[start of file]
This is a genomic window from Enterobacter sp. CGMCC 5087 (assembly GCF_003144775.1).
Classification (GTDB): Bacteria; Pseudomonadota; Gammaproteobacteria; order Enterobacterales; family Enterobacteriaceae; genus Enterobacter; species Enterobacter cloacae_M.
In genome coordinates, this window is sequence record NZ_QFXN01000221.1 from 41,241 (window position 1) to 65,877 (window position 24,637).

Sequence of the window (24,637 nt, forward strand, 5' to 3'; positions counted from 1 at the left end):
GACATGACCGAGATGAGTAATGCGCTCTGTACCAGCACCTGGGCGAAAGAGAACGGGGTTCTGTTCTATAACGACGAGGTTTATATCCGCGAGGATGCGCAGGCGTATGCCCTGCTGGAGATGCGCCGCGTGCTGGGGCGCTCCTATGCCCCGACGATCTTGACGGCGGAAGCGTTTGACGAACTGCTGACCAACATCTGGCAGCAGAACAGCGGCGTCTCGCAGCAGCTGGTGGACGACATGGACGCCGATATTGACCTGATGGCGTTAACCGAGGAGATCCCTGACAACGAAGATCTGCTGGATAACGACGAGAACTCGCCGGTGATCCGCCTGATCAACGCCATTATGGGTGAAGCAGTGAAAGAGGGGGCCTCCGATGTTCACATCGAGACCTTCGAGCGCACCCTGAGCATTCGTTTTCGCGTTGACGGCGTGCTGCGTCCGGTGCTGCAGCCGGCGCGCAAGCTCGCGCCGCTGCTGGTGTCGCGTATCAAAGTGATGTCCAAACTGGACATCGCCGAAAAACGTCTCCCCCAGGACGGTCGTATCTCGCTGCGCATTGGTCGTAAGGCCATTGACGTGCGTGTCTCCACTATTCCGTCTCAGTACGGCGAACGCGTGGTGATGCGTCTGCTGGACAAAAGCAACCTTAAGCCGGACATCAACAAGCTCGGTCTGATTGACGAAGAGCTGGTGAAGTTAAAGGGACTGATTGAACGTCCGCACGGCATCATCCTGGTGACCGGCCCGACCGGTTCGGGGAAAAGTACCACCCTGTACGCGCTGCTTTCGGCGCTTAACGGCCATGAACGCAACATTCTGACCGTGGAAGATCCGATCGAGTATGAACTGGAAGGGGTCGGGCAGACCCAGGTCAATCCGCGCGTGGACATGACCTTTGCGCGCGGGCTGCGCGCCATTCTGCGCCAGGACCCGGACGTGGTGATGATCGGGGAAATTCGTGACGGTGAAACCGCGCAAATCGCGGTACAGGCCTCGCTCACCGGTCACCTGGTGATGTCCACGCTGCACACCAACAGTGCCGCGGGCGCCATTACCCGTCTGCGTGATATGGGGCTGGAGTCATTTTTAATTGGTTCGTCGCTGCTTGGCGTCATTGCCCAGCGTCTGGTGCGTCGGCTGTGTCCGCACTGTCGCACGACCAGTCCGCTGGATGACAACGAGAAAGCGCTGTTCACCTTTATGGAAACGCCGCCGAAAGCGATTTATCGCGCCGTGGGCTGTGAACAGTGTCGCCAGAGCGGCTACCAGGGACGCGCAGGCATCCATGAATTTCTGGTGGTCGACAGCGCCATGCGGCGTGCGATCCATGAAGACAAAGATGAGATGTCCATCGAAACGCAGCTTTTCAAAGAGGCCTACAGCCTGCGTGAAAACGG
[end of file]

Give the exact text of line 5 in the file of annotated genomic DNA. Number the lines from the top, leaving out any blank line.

GACATGACCGAGATGAGTAATGCGCTCTGTACCAGCACCTGGGCGAAAGAGAACGGGGTTCTGTTCTATAACGACGAGGTTTATATCCGCGAGGATGCGCAGGCGTATGCCCTGCTGGAGATGCGCCGCGTGCTGGGGCGCTCCTATGCCCCGACGATCTTGACGGCGGAAGCGTTTGACGAACTGCTGACCAACATCTGGCAGCAGAACAGCGGCGTCTCGCAGCAGCTGGTGGACGACATGGACGCCGATATTGACCTGATGGCGTTAACCGAGGAGATCCCTGACAACGAAGATCTGCTGGATAACGACGAGAACTCGCCGGTGATCCGCCTGATCAACGCCATTATGGGTGAAGCAGTGAAAGAGGGGGCCTCCGATGTTCACATCGAGACCTTCGAGCGCACCCTGAGCATTCGTTTTCGCGTTGACGGCGTGCTGCGTCCGGTGCTGCAGCCGGCGCGCAAGCTCGCGCCGCTGCTGGTGTCGCGTATCAAAGTGATGTCCAAACTGGACATCGCCGAAAAACGTCTCCCCCAGGACGGTCGTATCTCGCTGCGCATTGGTCGTAAGGCCATTGACGTGCGTGTCTCCACTATTCCGTCTCAGTACGGCGAACGCGTGGTGATGCGTCTGCTGGACAAAAGCAACCTTAAGCCGGACATCAACAAGCTCGGTCTGATTGACGAAGAGCTGGTGAAGTTAAAGGGACTGATTGAACGTCCGCACGGCATCATCCTGGTGACCGGCCCGACCGGTTCGGGGAAAAGTACCACCCTGTACGCGCTGCTTTCGGCGCTTAACGGCCATGAACGCAACATTCTGACCGTGGAAGATCCGATCGAGTATGAACTGGAAGGGGTCGGGCAGACCCAGGTCAATCCGCGCGTGGACATGACCTTTGCGCGCGGGCTGCGCGCCATTCTGCGCCAGGACCCGGACGTGGTGATGATCGGGGAAATTCGTGACGGTGAAACCGCGCAAATCGCGGTACAGGCCTCGCTCACCGGTCACCTGGTGATGTCCACGCTGCACACCAACAGTGCCGCGGGCGCCATTACCCGTCTGCGTGATATGGGGCTGGAGTCATTTTTAATTGGTTCGTCGCTGCTTGGCGTCATTGCCCAGCGTCTGGTGCGTCGGCTGTGTCCGCACTGTCGCACGACCAGTCCGCTGGATGACAACGAGAAAGCGCTGTTCACCTTTATGGAAACGCCGCCGAAAGCGATTTATCGCGCCGTGGGCTGTGAACAGTGTCGCCAGAGCGGCTACCAGGGACGCGCAGGCATCCATGAATTTCTGGTGGTCGACAGCGCCATGCGGCGTGCGATCCATGAAGACAAAGATGAGATGTCCATCGAAACGCAGCTTTTCAAAGAGGCCTACAGCCTGCGTGAAAACGG